Case Study: Data Channel Amp
A mixed-signal design team at a large IDM redesigned a signal amplifier IC for an electromechanical device. The designers retargeted the chip to run faster on a smaller process node. The new chip was no longer housed in a package; instead, the bare die was solder bumped and attached directly to the device in a mobile form factor. Because the previous version had been in production for some time, minimal changes were made to the functional design of the new version, and the team was confident that the redesign would go smoothly.
Worst Case Scenario: Field Failure
However, after the product was deployed, consumers reported field failures. Once the design team isolated the failure to the bare-die amplifier IC, they began emergency debug procedures.
The failure was isolated to a data channel that exceeded the maximum temperature specs. However, the design team was unable to reproduce this failure in the lab. The operational modes of the bare-die chip were the same as the packaged chip, which worked fine in high volume production. What was causing the bare-die version to fail?
The team suspected that the problem was related to temperature, so they retained the Gradient Virtual Thermography team to perform thermal simulations using HeatWave on the new amplifier IC. Together, Gradient and the design team gathered the required layout, thermal model, and die material data in order to run the thermal simulation.
Pinpointing the Failure Mode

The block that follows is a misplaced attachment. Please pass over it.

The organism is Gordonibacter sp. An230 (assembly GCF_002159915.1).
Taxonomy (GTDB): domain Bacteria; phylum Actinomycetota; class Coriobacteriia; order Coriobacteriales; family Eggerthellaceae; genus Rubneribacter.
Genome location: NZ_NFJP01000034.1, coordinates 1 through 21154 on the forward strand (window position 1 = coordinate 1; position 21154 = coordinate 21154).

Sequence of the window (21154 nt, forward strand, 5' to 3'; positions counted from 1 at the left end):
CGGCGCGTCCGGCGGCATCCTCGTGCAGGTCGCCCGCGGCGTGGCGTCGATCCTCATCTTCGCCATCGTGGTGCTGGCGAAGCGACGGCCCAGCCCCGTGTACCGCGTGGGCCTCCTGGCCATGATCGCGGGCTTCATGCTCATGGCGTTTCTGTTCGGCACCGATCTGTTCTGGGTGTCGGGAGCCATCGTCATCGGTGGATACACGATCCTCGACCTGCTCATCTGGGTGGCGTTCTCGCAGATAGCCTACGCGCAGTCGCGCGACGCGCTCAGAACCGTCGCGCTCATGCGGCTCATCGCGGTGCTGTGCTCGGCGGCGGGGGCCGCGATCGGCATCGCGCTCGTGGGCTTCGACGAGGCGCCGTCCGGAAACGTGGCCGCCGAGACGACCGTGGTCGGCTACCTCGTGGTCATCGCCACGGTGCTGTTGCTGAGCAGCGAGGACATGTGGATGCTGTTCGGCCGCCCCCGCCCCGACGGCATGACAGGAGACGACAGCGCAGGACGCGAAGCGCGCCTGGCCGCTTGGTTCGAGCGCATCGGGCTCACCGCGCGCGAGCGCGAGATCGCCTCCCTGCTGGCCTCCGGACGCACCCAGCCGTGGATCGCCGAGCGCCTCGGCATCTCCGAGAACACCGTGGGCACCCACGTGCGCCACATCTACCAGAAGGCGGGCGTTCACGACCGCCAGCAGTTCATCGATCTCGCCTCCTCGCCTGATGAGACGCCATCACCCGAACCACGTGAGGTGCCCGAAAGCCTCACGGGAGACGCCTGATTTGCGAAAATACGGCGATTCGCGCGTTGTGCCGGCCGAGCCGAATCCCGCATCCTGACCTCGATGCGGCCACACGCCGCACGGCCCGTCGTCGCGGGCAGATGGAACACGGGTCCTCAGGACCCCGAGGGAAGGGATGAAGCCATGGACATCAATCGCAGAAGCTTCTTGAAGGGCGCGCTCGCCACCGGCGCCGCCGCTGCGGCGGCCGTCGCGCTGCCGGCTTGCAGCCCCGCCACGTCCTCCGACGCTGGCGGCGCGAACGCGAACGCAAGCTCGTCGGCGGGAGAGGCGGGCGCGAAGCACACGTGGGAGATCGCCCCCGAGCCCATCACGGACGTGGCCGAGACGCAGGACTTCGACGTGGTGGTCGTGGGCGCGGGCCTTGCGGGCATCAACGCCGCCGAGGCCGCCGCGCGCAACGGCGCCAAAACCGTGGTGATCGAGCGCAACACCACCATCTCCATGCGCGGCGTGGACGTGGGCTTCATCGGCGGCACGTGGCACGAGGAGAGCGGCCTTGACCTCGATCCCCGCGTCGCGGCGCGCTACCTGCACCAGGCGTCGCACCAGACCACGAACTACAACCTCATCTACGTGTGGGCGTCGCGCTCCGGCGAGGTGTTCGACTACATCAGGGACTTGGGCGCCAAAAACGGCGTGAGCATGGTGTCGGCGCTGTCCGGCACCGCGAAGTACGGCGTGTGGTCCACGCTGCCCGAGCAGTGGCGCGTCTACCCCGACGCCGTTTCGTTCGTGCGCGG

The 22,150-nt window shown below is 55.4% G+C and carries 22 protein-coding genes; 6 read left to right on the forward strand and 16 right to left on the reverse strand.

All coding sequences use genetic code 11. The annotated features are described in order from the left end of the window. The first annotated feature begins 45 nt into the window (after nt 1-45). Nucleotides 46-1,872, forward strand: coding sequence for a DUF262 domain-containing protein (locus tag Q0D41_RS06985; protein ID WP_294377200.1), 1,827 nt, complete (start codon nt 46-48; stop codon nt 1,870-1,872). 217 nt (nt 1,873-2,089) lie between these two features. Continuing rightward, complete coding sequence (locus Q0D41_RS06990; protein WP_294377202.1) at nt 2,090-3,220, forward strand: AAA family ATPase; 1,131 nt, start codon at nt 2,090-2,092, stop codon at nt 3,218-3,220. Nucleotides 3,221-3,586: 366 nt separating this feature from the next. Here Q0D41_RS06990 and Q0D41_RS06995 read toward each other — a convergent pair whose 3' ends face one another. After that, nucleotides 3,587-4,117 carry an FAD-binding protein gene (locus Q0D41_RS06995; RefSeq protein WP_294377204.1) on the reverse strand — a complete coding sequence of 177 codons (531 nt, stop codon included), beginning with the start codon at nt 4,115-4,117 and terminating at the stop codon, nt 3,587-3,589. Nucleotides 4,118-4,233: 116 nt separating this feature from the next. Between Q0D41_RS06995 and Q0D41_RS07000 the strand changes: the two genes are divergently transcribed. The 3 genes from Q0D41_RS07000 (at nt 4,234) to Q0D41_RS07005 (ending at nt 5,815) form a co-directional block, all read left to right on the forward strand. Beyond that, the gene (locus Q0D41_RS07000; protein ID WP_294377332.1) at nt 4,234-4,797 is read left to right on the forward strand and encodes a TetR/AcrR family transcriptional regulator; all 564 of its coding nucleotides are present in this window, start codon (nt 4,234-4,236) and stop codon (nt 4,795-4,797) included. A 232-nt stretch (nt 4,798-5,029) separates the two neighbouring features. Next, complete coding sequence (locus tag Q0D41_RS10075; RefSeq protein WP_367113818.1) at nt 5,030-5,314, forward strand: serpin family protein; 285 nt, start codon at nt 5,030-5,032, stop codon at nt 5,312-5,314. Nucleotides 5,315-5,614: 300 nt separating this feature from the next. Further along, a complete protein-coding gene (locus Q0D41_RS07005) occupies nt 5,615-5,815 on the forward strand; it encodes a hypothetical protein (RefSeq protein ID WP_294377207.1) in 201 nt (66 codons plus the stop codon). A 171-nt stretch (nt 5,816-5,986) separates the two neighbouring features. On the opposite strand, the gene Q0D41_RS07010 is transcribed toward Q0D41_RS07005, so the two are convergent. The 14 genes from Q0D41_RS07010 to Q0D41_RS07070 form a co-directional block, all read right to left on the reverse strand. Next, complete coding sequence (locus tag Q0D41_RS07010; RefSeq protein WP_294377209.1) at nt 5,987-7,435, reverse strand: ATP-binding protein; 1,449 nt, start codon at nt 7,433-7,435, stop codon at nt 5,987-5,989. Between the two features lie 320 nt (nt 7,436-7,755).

Gradient’s electro-thermal simulation pinpointed the failure mode within hours. On sustained data transfer through a single amplifier channel, a group of matched transistors were subjected to a ΔT of over 7°C. This caused the amplifier bias currents to be mismatched, which caused the signal path to malfunction. The new circuit simulation, with device temperatures annotated, confirmed the malfunctioning behavior.
The ΔT in one matched group among many matched groups is easily overlooked. The designers did not anticipate that a sustained burst on one channel would result in such a high ΔT on this particular group of matched transistors. This failure mode was also masked in the prototype testing because the die was attached to a heat spreader bar in a package, resulting in a much smaller ΔT across the matched transistors.
The team realized that if they had performed the thermal simulation before fabricating the bare-die version, they would have caught the problem and prevented the expensive field failure.